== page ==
Pernicious anemia (per-NISH-us uh-NEE-me-uh) is a condition in which the body can't make enough healthy red blood cells because it doesn't have enough vitamin B12.
Vitamin B12 is a nutrient found in certain foods. The body needs this nutrient to make healthy red blood cells and to keep its nervous system working properly.
People who have pernicious anemia can't absorb enough vitamin B12 from food due to a lack of intrinsic (in-TRIN-sik) factor, a protein made in the stomach. This leads to vitamin B12 deficiency.
Other conditions and factors also can cause vitamin B12 deficiency. Examples include infections, surgery, medicines, and diet. Technically, the term "pernicious anemia" refers to vitamin B12 deficiency due to lack of intrinsic factor. Often, vitamin B12 deficiency due to other causes also is called pernicious anemia.
Pernicious anemia is a type of anemia (a condition in which your body has a lower than normal number of red blood cells). In pernicious anemia, the body can't make enough healthy red blood cells because it doesn't have enough vitamin B12.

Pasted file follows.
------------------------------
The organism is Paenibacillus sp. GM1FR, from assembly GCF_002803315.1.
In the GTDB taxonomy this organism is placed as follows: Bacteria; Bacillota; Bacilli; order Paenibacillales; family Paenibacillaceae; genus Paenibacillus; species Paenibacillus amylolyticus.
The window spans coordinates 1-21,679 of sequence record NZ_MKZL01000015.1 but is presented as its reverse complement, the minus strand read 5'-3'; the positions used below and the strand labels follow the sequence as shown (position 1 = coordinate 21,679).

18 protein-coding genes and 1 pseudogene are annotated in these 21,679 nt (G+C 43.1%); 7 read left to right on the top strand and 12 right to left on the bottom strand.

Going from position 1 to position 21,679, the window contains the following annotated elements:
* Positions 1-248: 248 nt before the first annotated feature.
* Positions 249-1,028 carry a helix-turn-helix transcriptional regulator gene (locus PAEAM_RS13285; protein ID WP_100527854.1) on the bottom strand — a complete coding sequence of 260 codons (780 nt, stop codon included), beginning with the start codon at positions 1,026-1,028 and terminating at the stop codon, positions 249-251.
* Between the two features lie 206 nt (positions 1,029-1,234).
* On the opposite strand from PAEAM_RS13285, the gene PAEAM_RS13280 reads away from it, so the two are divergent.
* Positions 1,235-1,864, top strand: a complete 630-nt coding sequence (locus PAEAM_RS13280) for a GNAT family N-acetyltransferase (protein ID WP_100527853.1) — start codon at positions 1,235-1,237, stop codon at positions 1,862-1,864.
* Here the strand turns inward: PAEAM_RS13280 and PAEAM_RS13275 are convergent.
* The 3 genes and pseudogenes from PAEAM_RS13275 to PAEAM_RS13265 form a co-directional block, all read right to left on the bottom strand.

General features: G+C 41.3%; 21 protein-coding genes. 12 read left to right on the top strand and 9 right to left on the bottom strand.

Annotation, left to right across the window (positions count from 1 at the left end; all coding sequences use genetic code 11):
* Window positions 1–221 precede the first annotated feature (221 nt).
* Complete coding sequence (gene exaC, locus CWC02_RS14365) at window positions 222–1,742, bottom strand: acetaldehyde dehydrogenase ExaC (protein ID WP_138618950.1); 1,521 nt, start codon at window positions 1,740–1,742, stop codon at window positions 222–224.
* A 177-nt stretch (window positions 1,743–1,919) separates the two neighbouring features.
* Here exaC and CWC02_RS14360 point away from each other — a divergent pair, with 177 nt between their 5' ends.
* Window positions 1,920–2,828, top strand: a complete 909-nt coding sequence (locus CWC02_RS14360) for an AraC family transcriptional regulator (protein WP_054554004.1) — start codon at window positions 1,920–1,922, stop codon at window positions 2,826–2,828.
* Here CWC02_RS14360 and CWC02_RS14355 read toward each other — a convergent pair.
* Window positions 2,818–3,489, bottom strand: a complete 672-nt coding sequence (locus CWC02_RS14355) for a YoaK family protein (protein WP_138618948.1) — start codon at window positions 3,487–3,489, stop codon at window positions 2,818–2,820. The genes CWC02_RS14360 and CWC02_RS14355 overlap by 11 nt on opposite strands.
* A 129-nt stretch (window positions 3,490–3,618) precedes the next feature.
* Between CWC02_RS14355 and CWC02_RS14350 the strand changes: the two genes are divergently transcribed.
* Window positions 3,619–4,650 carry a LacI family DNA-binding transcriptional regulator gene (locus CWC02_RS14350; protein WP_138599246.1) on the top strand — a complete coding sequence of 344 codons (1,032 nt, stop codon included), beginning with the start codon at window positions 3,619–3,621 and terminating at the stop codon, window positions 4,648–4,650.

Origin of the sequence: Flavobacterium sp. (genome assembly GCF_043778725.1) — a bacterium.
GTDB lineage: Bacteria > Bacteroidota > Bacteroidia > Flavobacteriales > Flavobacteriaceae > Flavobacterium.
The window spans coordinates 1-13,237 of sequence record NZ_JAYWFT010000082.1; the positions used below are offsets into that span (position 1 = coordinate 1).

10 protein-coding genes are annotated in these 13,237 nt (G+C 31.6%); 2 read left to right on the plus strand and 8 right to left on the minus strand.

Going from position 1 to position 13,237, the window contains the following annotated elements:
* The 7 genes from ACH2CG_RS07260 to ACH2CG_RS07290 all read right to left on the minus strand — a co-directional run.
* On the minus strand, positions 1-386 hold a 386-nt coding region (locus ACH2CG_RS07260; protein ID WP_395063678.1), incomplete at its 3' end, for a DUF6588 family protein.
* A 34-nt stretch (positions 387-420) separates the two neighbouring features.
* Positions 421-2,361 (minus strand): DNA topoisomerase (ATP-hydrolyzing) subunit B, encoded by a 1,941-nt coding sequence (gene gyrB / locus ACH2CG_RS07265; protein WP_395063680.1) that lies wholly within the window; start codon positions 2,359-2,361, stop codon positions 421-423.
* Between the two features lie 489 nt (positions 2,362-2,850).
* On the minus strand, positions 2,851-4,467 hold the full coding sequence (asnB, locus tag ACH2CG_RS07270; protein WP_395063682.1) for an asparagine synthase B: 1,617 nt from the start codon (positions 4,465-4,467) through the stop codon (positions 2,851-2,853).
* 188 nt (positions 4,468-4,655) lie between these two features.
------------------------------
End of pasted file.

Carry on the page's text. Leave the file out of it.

Without enough vitamin B12, your red blood cells don't divide normally and are too large. They may have trouble getting out of the bone marrow—a sponge-like tissue inside the bones where blood cells are made.
Without enough red blood cells to carry oxygen to your body, you may feel tired and weak. Severe or long-lasting pernicious anemia can damage the heart, brain, and other organs in the body.
Pernicious anemia also can cause other complications, such as nerve damage, neurological problems (such as memory loss), and digestive tract problems. People who have pernicious anemia also may be at higher risk for stomach cancer.
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